A glance into traditional pig slaughtering practices in Vietnam and opportunities for zoonotic disease prevention
Introduction: African swine fever in Vietnam is contributing to existing concerns over zoonotic disease transmission from sick pigs to humans. While slaughterhouses are key sites of occupational hazards to workers and contamination of meat, the specific slaughtering practices contributing to zoonotic occupational and foodborne disease risks remain under-researched. Our objective is to identify and characterize aspects of pig slaughtering processes that contribute to such risks.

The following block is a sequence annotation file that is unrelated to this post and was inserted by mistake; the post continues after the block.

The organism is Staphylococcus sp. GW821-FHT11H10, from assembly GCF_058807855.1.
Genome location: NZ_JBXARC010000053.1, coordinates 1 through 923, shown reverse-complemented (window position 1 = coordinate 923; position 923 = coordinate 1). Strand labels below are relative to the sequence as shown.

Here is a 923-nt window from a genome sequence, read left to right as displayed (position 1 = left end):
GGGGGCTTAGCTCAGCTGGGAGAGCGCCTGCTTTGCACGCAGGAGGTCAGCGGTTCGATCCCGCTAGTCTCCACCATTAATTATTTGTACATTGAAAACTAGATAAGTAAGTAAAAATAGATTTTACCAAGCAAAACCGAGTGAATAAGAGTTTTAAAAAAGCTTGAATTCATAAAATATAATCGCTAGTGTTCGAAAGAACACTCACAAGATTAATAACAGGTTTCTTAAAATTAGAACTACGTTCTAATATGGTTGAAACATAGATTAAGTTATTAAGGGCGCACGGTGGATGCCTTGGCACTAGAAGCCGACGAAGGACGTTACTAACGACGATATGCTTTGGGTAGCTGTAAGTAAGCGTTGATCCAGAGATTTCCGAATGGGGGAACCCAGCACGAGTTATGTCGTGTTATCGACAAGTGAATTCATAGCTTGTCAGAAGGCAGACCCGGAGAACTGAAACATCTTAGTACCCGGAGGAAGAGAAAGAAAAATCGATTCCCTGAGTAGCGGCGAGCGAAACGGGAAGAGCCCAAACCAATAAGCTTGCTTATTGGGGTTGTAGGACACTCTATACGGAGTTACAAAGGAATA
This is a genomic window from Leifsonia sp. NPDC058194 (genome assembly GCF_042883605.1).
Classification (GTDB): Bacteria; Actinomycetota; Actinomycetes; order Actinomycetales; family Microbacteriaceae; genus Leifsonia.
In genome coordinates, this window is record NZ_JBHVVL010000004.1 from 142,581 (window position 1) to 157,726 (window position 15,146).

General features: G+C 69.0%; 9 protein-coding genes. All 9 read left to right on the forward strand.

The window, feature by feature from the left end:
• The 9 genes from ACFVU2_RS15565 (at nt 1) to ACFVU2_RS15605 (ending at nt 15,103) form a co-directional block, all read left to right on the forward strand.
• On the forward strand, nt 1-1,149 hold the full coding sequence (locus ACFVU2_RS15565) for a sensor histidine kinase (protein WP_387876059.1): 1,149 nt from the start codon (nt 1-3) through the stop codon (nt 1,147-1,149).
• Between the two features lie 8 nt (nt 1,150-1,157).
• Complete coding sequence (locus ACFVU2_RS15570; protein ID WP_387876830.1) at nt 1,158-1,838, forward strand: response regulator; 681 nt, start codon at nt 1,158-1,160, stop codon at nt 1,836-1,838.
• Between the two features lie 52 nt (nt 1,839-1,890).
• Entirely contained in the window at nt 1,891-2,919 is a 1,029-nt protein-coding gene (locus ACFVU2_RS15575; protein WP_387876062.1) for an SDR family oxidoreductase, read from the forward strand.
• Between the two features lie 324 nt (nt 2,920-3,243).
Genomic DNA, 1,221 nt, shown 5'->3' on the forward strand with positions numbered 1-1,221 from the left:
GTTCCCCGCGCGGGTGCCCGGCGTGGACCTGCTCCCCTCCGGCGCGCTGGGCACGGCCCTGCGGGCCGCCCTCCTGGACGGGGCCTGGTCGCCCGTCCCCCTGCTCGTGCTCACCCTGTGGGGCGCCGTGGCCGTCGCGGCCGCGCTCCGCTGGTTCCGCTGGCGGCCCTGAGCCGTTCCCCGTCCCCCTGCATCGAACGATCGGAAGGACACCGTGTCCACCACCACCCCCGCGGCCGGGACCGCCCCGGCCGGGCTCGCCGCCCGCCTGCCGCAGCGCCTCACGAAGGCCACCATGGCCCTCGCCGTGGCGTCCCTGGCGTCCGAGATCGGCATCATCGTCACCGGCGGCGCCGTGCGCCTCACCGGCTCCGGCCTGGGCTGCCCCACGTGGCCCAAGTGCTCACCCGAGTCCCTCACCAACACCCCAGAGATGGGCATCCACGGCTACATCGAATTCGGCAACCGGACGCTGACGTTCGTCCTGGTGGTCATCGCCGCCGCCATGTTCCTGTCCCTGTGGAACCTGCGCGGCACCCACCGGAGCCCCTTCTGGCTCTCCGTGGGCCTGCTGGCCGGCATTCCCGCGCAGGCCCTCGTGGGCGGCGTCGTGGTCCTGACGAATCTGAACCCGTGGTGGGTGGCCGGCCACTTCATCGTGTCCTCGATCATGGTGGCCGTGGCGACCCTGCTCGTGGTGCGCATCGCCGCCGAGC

Methods: We draw on qualitative observations, photos, and videos from three mobile slaughterhouses and seven abattoirs in Hung Yen, Vietnam.
Results: Based on our analysis, areas likely leading to zoonotic disease risks include slaughtering procedures, personal hygiene of workers, equipment sanitation, and facility sanitation. Within the small-scale swine industry, slaughtering practices are long-standing and difficult to change.
Conclusion: Our study underscores the importance of hygiene training of workers, improvements to equipment and facilities, and awareness-building activities targeting consumers to reduce the burden of zoonotic disease risks in small-scale pig slaughter settings.